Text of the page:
A user rides a Bird scooter on April 17, 2018 in San Francisco, California. (Photo by Justin Sullivan/Getty Images)
A user rides a Bird scooter on April 17, 2018 in San Francisco, California. (Photo by Justin Sullivan/Getty Images)

 

People already have been hurt. In first five weeks or so of this year, Santa Monica — where Bird first launched its electric scooters last fall — saw hundreds of traffic stops, nearly 100 citations and at least eight accidents, including one involving head trauma. All of those incidents involved electric scooters.

It doesn’t help that local officials often feel blindsided when the electric scooters appear, seemingly overnight, leaving them to deal with the consequences of hundreds of people suddenly zipping through streets and over sidewalks at speeds comparable to slow-moving cars. At the University of Texas at Austin, where some 200 Bird and LimeBike scooters began appearing on the hilly 100-acre campus last week, the administration is struggling to catch up as college students take to the trend with enthusiasm, but little sense of what does and doesn’t breach the bounds of the law and common courtesy.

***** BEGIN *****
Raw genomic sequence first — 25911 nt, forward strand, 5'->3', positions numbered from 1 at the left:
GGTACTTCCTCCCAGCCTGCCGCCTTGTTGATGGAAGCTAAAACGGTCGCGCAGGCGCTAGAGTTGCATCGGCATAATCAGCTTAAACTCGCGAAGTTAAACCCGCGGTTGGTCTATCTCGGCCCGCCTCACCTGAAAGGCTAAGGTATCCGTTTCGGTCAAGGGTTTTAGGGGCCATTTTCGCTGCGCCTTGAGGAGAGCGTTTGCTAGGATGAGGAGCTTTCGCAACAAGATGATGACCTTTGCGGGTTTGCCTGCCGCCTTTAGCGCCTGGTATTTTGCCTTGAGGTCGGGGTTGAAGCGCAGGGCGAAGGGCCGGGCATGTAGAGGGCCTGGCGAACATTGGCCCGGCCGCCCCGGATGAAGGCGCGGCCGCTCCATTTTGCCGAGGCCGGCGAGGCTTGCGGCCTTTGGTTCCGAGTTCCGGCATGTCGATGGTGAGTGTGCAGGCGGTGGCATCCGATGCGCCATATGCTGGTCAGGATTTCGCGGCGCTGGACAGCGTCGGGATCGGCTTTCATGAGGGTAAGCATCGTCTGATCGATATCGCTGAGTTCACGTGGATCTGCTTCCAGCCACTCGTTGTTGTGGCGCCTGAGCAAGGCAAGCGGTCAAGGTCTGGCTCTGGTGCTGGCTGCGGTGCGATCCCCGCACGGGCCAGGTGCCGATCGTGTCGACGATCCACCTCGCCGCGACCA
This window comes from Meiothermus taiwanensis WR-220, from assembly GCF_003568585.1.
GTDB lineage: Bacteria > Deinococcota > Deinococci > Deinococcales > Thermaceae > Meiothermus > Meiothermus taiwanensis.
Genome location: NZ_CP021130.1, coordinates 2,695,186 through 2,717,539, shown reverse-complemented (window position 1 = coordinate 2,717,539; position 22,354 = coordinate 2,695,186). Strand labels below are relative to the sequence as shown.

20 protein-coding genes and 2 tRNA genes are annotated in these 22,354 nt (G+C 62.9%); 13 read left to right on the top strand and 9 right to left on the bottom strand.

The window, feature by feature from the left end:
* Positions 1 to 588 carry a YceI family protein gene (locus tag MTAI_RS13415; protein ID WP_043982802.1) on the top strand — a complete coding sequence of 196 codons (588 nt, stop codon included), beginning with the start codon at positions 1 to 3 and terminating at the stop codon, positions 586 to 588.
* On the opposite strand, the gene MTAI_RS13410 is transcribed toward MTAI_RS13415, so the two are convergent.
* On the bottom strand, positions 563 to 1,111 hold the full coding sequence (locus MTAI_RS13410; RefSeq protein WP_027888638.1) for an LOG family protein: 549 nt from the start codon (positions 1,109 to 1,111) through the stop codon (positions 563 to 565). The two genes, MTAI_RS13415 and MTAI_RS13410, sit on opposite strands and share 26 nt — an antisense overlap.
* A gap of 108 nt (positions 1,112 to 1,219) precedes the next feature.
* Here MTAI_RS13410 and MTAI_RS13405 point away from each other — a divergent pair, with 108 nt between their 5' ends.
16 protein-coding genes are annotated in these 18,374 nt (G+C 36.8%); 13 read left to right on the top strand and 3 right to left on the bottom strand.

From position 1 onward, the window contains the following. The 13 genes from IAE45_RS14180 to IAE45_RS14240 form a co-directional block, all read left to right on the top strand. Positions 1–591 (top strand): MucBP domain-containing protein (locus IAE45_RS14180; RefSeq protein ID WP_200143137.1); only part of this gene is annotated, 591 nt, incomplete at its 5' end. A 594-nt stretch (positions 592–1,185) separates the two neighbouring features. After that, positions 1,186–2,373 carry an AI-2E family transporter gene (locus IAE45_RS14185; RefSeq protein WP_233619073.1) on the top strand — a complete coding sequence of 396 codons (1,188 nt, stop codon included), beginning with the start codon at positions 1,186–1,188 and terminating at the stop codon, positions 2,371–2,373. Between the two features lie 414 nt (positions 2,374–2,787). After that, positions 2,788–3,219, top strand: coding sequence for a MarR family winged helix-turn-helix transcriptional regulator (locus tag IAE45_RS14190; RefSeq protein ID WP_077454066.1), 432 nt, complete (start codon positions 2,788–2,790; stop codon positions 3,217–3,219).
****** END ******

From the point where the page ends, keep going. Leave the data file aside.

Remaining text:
“It came about really quickly, almost overnight from one day to the next,” Blanca Gamez, the assistant director for parking and transportation services and a lecturer at the university, said by phone. “Typically, they’re parking in areas for egress and ingress, blocking pedestrian pathways, parking along the road or even in the middle of the sidewalks, and sometimes even making their way into buildings, where they do more of the same. It’s like they just descended onto campus.”